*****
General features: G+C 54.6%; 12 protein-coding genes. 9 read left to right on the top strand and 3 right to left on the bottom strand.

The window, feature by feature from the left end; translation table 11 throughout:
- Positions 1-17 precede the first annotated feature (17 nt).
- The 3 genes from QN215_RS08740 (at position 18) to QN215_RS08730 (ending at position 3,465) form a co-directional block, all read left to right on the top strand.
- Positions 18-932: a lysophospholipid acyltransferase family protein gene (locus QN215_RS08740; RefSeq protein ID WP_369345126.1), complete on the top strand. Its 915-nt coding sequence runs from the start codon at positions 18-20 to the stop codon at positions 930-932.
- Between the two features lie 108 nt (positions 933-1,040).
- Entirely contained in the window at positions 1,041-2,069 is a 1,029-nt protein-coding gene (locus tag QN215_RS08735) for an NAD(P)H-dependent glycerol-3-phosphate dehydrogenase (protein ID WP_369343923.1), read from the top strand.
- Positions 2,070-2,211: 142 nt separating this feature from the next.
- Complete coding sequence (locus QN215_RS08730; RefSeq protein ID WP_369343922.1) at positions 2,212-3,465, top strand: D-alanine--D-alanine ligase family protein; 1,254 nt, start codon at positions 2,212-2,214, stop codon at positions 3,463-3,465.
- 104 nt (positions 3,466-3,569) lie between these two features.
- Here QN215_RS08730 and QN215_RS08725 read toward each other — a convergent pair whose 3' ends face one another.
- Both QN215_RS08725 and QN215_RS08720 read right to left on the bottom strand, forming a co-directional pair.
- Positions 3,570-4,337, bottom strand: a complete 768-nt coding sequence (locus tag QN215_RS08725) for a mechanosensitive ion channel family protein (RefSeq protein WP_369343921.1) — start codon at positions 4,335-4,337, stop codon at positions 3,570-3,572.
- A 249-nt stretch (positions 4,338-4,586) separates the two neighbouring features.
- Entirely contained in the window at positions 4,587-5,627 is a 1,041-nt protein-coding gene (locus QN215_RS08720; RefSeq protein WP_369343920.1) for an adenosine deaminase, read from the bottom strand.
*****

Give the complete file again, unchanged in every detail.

General features: G+C 54.6%; 12 protein-coding genes. 9 read left to right on the top strand and 3 right to left on the bottom strand.

The window, feature by feature from the left end; translation table 11 throughout:
- Positions 1-17 precede the first annotated feature (17 nt).
- The 3 genes from QN215_RS08740 (at position 18) to QN215_RS08730 (ending at position 3,465) form a co-directional block, all read left to right on the top strand.
- Positions 18-932: a lysophospholipid acyltransferase family protein gene (locus QN215_RS08740; RefSeq protein ID WP_369345126.1), complete on the top strand. Its 915-nt coding sequence runs from the start codon at positions 18-20 to the stop codon at positions 930-932.
- Between the two features lie 108 nt (positions 933-1,040).
- Entirely contained in the window at positions 1,041-2,069 is a 1,029-nt protein-coding gene (locus tag QN215_RS08735) for an NAD(P)H-dependent glycerol-3-phosphate dehydrogenase (protein ID WP_369343923.1), read from the top strand.
- Positions 2,070-2,211: 142 nt separating this feature from the next.
- Complete coding sequence (locus QN215_RS08730; RefSeq protein ID WP_369343922.1) at positions 2,212-3,465, top strand: D-alanine--D-alanine ligase family protein; 1,254 nt, start codon at positions 2,212-2,214, stop codon at positions 3,463-3,465.
- 104 nt (positions 3,466-3,569) lie between these two features.
- Here QN215_RS08730 and QN215_RS08725 read toward each other — a convergent pair whose 3' ends face one another.
- Both QN215_RS08725 and QN215_RS08720 read right to left on the bottom strand, forming a co-directional pair.
- Positions 3,570-4,337, bottom strand: a complete 768-nt coding sequence (locus tag QN215_RS08725) for a mechanosensitive ion channel family protein (RefSeq protein WP_369343921.1) — start codon at positions 4,335-4,337, stop codon at positions 3,570-3,572.
- A 249-nt stretch (positions 4,338-4,586) separates the two neighbouring features.
- Entirely contained in the window at positions 4,587-5,627 is a 1,041-nt protein-coding gene (locus QN215_RS08720; RefSeq protein WP_369343920.1) for an adenosine deaminase, read from the bottom strand.